Anchored by Jake Tapper, The Lead airs at 4 p.m. ET on CNN.
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The saddest part about Anthony Weiner losing his bid for the Democratic nomination in the New York City mayoral race is that there were so many puns left to be written.
Weiner came in 5th place in Tuesday night's primary election.
After realizing his mayoral dreams had gone limp, he gave a concession speech, where he conveniently failed to mention his wife, the woman who stood by his side throughout his embarrassing sex scandals.
Then, he let his inner Carlos Danger shine, by flashing reporters the one body part Weiner had managed to keep under control for all this time: his middle finger.
CNN's Erin McPike reports.
Democratic Senator Tom Udall watched President Barack Obama make his case on military strikes against Syria to the American people Tuesday night.
But after Obama's speech, Udall, who does not support authorizing a military strike, said he is still not clear on what the president wants to do in Syria.
"They didn't allow us to look at the military plans. That would be getting way out in front of themselves," said Udall. "I don't think that any of us really know what the strike is all about."
Republican Senator Bob Corker has worked with the White House on the domestic front, and most recently on Syria.
But Corker is now exasperated with the way the administration, and told CNN's Dana Bash he sent an e-mail to the White House chief of staff saying he was disappointed, and adding "you make it very hard to help you."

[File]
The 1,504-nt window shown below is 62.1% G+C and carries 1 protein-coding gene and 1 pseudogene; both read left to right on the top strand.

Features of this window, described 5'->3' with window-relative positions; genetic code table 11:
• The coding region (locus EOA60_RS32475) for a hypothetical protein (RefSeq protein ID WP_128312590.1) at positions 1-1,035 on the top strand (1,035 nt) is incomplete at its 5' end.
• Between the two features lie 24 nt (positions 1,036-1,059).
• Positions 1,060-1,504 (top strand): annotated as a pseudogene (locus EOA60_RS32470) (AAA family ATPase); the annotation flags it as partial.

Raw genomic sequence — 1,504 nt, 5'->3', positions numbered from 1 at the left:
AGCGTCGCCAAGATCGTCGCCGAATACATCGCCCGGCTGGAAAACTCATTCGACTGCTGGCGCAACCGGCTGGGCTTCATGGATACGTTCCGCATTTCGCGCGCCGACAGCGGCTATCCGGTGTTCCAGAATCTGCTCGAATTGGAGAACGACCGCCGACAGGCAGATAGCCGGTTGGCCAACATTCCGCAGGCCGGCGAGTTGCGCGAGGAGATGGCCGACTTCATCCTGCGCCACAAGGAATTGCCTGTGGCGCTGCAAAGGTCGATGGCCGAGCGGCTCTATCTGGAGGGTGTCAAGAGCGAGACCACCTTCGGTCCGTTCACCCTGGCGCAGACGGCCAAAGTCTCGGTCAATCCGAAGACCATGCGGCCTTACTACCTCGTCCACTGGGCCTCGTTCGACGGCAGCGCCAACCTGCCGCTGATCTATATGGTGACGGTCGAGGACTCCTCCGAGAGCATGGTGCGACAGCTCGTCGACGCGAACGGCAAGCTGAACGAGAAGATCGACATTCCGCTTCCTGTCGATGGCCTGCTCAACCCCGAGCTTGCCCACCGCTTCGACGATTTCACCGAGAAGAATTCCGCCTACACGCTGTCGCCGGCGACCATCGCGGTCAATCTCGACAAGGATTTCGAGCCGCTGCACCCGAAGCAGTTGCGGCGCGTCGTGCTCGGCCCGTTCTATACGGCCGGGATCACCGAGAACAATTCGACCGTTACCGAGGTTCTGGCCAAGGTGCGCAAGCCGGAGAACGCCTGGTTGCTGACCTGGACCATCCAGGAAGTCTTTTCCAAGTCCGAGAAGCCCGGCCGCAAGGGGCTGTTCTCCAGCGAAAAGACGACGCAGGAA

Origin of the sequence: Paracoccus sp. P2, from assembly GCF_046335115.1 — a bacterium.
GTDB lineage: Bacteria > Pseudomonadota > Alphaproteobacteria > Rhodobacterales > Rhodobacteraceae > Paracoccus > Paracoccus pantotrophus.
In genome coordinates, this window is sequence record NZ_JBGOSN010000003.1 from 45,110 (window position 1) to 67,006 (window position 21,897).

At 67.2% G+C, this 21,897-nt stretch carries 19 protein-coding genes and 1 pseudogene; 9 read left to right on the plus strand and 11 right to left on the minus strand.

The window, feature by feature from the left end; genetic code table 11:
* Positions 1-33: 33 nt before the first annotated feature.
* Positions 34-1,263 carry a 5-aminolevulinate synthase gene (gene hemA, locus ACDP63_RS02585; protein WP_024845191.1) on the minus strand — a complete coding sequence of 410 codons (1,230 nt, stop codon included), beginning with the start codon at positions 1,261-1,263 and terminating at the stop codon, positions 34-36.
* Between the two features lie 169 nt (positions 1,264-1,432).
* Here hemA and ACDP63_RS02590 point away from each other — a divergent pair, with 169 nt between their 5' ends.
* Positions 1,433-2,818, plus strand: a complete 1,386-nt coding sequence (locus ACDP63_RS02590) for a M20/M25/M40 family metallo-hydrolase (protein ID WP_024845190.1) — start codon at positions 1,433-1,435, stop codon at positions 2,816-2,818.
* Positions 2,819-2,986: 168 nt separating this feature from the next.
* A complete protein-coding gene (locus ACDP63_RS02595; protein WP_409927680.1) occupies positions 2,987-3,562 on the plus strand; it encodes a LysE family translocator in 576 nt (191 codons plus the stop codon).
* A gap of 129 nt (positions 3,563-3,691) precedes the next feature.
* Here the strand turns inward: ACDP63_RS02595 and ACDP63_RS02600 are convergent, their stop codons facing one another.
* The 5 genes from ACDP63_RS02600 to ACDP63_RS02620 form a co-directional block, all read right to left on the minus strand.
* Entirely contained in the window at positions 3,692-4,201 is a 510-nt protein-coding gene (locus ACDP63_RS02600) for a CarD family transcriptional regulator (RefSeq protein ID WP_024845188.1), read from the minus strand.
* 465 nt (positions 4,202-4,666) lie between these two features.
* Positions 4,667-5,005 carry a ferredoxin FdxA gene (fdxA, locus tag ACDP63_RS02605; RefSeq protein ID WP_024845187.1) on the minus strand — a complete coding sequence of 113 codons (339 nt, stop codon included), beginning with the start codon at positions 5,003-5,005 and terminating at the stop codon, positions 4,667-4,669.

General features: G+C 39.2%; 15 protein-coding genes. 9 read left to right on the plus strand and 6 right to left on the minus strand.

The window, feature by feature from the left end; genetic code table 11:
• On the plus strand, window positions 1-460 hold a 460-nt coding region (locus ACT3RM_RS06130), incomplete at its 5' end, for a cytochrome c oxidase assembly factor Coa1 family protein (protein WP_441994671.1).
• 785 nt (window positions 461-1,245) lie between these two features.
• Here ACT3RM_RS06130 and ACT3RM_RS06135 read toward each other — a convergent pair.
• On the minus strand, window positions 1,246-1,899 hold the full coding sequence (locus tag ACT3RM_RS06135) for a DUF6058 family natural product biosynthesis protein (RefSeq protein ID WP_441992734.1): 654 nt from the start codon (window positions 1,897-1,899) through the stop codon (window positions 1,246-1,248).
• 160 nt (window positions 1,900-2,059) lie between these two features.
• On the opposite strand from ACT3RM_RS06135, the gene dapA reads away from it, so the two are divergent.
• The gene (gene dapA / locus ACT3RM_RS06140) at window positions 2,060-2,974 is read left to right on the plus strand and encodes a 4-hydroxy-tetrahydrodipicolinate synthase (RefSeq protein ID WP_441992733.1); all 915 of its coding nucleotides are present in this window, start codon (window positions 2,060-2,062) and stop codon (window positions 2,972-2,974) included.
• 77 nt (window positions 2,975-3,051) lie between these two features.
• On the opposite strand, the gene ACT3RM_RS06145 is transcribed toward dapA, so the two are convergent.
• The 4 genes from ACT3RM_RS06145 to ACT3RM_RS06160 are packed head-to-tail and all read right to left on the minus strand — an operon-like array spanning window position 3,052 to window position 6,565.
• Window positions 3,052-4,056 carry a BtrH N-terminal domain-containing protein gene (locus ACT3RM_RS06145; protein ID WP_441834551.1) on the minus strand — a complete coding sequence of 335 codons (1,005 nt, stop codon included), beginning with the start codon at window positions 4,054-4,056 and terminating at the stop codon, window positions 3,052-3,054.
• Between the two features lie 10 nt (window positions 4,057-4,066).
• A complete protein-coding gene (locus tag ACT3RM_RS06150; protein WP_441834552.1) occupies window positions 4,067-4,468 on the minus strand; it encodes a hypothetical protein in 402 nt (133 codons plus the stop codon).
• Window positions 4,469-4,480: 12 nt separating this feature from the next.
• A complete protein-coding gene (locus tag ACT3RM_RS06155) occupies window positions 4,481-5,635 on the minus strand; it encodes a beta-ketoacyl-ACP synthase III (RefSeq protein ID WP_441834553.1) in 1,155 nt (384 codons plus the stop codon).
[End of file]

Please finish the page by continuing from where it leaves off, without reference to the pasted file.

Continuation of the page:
"The president just seems to be very uncomfortable being commander-in-chief of this nation," Corker told CNN.
CNN's Chief Congressional Correspondent Dana Bash reports.
Secretary of State John Kerry meets his Russian counterpart for two days of talks beginning on Thursday in Geneva to discuss the viability of Russia's plan to disarm Syria of its stockpile of chemical weapons.
Former Secretary of State Madeleine Albright said there is "a realistic chance" something specific will come of the high-stakes diplomatic mission.
But the recent diplomatic option would not even be on the table, said Albright, if the United States had not first threatened a military strike against Syria.
"This is the way that diplomacy works. You use the threat of the use of force to get some action in diplomacy, and then diplomacy just to figure out what you do about the threat of the use of force," said Albright.
Which would make Russian President Vladimir Putin's insistence that the United States remove that threat one of the biggest hurdles to reaching a diplomatic solution.
Kerry cannot give up the threat of force, said Albright.